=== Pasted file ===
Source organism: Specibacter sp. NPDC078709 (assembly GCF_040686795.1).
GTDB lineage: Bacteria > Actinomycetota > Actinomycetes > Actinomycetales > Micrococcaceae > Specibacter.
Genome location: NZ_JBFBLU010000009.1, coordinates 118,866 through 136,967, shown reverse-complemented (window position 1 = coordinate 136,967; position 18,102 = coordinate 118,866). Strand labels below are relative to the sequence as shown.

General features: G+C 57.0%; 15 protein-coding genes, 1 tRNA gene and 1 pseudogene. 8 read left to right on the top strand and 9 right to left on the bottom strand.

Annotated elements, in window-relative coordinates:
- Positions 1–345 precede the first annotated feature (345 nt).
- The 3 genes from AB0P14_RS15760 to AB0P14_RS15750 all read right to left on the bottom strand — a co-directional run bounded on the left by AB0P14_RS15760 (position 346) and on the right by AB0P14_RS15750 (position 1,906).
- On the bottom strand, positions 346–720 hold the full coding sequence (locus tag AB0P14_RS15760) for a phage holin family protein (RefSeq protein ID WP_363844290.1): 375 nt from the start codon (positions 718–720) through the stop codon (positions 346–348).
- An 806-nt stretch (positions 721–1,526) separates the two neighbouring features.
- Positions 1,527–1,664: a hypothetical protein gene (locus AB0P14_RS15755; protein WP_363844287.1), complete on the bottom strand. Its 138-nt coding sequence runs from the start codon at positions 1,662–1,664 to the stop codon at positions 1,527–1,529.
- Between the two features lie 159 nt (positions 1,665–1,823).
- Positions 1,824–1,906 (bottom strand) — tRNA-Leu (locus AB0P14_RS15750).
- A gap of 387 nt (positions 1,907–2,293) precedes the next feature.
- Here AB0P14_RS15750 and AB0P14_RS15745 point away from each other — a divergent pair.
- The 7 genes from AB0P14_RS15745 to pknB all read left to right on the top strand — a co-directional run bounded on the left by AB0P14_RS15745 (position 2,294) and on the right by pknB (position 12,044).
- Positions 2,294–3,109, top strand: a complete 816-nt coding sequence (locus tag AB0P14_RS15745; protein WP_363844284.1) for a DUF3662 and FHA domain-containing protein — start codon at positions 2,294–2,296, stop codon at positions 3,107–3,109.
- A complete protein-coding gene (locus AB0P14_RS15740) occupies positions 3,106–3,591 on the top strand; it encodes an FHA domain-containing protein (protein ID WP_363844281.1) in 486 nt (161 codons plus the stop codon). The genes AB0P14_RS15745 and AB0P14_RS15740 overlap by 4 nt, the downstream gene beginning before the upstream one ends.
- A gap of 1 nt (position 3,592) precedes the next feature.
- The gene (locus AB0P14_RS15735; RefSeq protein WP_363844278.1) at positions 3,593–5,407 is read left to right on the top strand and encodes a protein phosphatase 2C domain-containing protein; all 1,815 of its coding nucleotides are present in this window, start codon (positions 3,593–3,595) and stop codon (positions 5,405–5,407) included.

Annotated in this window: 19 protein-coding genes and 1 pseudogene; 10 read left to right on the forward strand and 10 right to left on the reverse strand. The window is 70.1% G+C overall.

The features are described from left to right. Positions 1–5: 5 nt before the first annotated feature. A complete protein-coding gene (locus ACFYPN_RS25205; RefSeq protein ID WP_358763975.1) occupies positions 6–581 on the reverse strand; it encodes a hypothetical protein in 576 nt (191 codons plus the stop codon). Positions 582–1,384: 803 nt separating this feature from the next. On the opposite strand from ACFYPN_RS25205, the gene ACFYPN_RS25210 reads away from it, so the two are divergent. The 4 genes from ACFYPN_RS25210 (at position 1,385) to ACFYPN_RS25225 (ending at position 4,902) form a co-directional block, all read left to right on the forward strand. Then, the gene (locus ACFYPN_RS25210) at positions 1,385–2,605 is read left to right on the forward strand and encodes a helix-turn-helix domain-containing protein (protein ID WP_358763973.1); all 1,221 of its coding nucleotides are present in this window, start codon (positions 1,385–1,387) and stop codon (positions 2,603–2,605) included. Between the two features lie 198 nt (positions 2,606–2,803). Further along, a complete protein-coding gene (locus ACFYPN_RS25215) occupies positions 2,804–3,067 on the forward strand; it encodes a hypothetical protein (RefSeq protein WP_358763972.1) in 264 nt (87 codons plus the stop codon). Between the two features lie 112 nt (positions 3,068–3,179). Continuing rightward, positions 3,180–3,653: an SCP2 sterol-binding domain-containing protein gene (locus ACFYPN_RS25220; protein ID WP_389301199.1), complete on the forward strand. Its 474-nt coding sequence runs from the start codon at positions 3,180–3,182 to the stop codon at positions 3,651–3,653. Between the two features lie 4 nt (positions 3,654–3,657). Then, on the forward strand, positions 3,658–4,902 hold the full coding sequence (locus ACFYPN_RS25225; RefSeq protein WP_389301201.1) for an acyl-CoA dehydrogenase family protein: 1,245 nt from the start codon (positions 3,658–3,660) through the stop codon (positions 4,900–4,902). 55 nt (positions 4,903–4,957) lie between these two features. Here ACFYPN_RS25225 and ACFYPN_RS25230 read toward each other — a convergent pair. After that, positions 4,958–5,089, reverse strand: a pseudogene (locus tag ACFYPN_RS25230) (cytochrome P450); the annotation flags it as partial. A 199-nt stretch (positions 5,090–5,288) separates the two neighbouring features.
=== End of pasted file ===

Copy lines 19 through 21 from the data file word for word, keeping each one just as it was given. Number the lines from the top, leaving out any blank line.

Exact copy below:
- The gene (locus AB0P14_RS15735; RefSeq protein WP_363844278.1) at positions 3,593–5,407 is read left to right on the top strand and encodes a protein phosphatase 2C domain-containing protein; all 1,815 of its coding nucleotides are present in this window, start codon (positions 3,593–3,595) and stop codon (positions 5,405–5,407) included.

Annotated in this window: 19 protein-coding genes and 1 pseudogene; 10 read left to right on the forward strand and 10 right to left on the reverse strand. The window is 70.1% G+C overall.

The features are described from left to right. Positions 1–5: 5 nt before the first annotated feature. A complete protein-coding gene (locus ACFYPN_RS25205; RefSeq protein ID WP_358763975.1) occupies positions 6–581 on the reverse strand; it encodes a hypothetical protein in 576 nt (191 codons plus the stop codon). Positions 582–1,384: 803 nt separating this feature from the next. On the opposite strand from ACFYPN_RS25205, the gene ACFYPN_RS25210 reads away from it, so the two are divergent. The 4 genes from ACFYPN_RS25210 (at position 1,385) to ACFYPN_RS25225 (ending at position 4,902) form a co-directional block, all read left to right on the forward strand. Then, the gene (locus ACFYPN_RS25210) at positions 1,385–2,605 is read left to right on the forward strand and encodes a helix-turn-helix domain-containing protein (protein ID WP_358763973.1); all 1,221 of its coding nucleotides are present in this window, start codon (positions 1,385–1,387) and stop codon (positions 2,603–2,605) included. Between the two features lie 198 nt (positions 2,606–2,803). Further along, a complete protein-coding gene (locus ACFYPN_RS25215) occupies positions 2,804–3,067 on the forward strand; it encodes a hypothetical protein (RefSeq protein WP_358763972.1) in 264 nt (87 codons plus the stop codon). Between the two features lie 112 nt (positions 3,068–3,179). Continuing rightward, positions 3,180–3,653: an SCP2 sterol-binding domain-containing protein gene (locus ACFYPN_RS25220; protein ID WP_389301199.1), complete on the forward strand. Its 474-nt coding sequence runs from the start codon at positions 3,180–3,182 to the stop codon at positions 3,651–3,653. Between the two features lie 4 nt (positions 3,654–3,657). Then, on the forward strand, positions 3,658–4,902 hold the full coding sequence (locus ACFYPN_RS25225; RefSeq protein WP_389301201.1) for an acyl-CoA dehydrogenase family protein: 1,245 nt from the start codon (positions 3,658–3,660) through the stop codon (positions 4,900–4,902). 55 nt (positions 4,903–4,957) lie between these two features. Here ACFYPN_RS25225 and ACFYPN_RS25230 read toward each other — a convergent pair. After that, positions 4,958–5,089, reverse strand: a pseudogene (locus tag ACFYPN_RS25230) (cytochrome P450); the annotation flags it as partial. A 199-nt stretch (positions 5,090–5,288) separates the two neighbouring features.